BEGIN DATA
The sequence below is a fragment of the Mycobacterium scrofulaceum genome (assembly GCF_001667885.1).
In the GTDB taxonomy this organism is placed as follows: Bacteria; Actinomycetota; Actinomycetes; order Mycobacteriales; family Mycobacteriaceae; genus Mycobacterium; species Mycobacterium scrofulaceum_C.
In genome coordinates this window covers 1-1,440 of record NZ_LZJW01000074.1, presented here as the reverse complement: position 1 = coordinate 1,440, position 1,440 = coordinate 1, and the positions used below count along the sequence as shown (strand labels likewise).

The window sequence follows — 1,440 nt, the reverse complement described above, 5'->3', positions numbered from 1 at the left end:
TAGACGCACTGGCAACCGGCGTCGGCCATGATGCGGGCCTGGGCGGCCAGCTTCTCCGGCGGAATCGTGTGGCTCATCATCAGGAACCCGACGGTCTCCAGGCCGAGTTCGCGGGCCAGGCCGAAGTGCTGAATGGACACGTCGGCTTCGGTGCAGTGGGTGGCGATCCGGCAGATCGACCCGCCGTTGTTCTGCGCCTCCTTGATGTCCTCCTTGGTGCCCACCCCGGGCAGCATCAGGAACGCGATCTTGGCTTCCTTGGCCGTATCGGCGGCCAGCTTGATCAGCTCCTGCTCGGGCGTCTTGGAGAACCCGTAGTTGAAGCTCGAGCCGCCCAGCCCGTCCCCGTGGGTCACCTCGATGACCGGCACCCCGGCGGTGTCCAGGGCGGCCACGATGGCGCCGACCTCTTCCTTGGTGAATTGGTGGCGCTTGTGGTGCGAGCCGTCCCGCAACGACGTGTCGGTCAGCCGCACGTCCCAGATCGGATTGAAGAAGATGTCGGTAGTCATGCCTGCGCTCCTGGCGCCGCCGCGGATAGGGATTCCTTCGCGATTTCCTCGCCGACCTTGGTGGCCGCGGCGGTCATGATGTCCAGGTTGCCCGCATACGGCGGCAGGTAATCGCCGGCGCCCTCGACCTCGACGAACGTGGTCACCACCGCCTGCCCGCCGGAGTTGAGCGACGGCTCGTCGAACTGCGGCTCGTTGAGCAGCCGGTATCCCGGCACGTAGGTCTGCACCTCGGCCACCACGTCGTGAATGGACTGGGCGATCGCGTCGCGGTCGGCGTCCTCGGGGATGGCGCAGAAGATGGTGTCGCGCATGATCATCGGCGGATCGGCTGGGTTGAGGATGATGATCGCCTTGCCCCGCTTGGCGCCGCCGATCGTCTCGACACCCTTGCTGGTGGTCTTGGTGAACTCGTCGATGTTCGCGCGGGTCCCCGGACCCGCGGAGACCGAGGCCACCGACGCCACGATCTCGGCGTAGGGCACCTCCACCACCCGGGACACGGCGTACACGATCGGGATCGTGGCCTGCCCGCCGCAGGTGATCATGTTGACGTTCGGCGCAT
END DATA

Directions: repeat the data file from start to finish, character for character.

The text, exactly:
The sequence below is a fragment of the Mycobacterium scrofulaceum genome (assembly GCF_001667885.1).
In the GTDB taxonomy this organism is placed as follows: Bacteria; Actinomycetota; Actinomycetes; order Mycobacteriales; family Mycobacteriaceae; genus Mycobacterium; species Mycobacterium scrofulaceum_C.
In genome coordinates this window covers 1-1,440 of record NZ_LZJW01000074.1, presented here as the reverse complement: position 1 = coordinate 1,440, position 1,440 = coordinate 1, and the positions used below count along the sequence as shown (strand labels likewise).

The window sequence follows — 1,440 nt, the reverse complement described above, 5'->3', positions numbered from 1 at the left end:
TAGACGCACTGGCAACCGGCGTCGGCCATGATGCGGGCCTGGGCGGCCAGCTTCTCCGGCGGAATCGTGTGGCTCATCATCAGGAACCCGACGGTCTCCAGGCCGAGTTCGCGGGCCAGGCCGAAGTGCTGAATGGACACGTCGGCTTCGGTGCAGTGGGTGGCGATCCGGCAGATCGACCCGCCGTTGTTCTGCGCCTCCTTGATGTCCTCCTTGGTGCCCACCCCGGGCAGCATCAGGAACGCGATCTTGGCTTCCTTGGCCGTATCGGCGGCCAGCTTGATCAGCTCCTGCTCGGGCGTCTTGGAGAACCCGTAGTTGAAGCTCGAGCCGCCCAGCCCGTCCCCGTGGGTCACCTCGATGACCGGCACCCCGGCGGTGTCCAGGGCGGCCACGATGGCGCCGACCTCTTCCTTGGTGAATTGGTGGCGCTTGTGGTGCGAGCCGTCCCGCAACGACGTGTCGGTCAGCCGCACGTCCCAGATCGGATTGAAGAAGATGTCGGTAGTCATGCCTGCGCTCCTGGCGCCGCCGCGGATAGGGATTCCTTCGCGATTTCCTCGCCGACCTTGGTGGCCGCGGCGGTCATGATGTCCAGGTTGCCCGCATACGGCGGCAGGTAATCGCCGGCGCCCTCGACCTCGACGAACGTGGTCACCACCGCCTGCCCGCCGGAGTTGAGCGACGGCTCGTCGAACTGCGGCTCGTTGAGCAGCCGGTATCCCGGCACGTAGGTCTGCACCTCGGCCACCACGTCGTGAATGGACTGGGCGATCGCGTCGCGGTCGGCGTCCTCGGGGATGGCGCAGAAGATGGTGTCGCGCATGATCATCGGCGGATCGGCTGGGTTGAGGATGATGATCGCCTTGCCCCGCTTGGCGCCGCCGATCGTCTCGACACCCTTGCTGGTGGTCTTGGTGAACTCGTCGATGTTCGCGCGGGTCCCCGGACCCGCGGAGACCGAGGCCACCGACGCCACGATCTCGGCGTAGGGCACCTCCACCACCCGGGACACGGCGTACACGATCGGGATCGTGGCCTGCCCGCCGCAGGTGATCATGTTGACGTTCGGCGCAT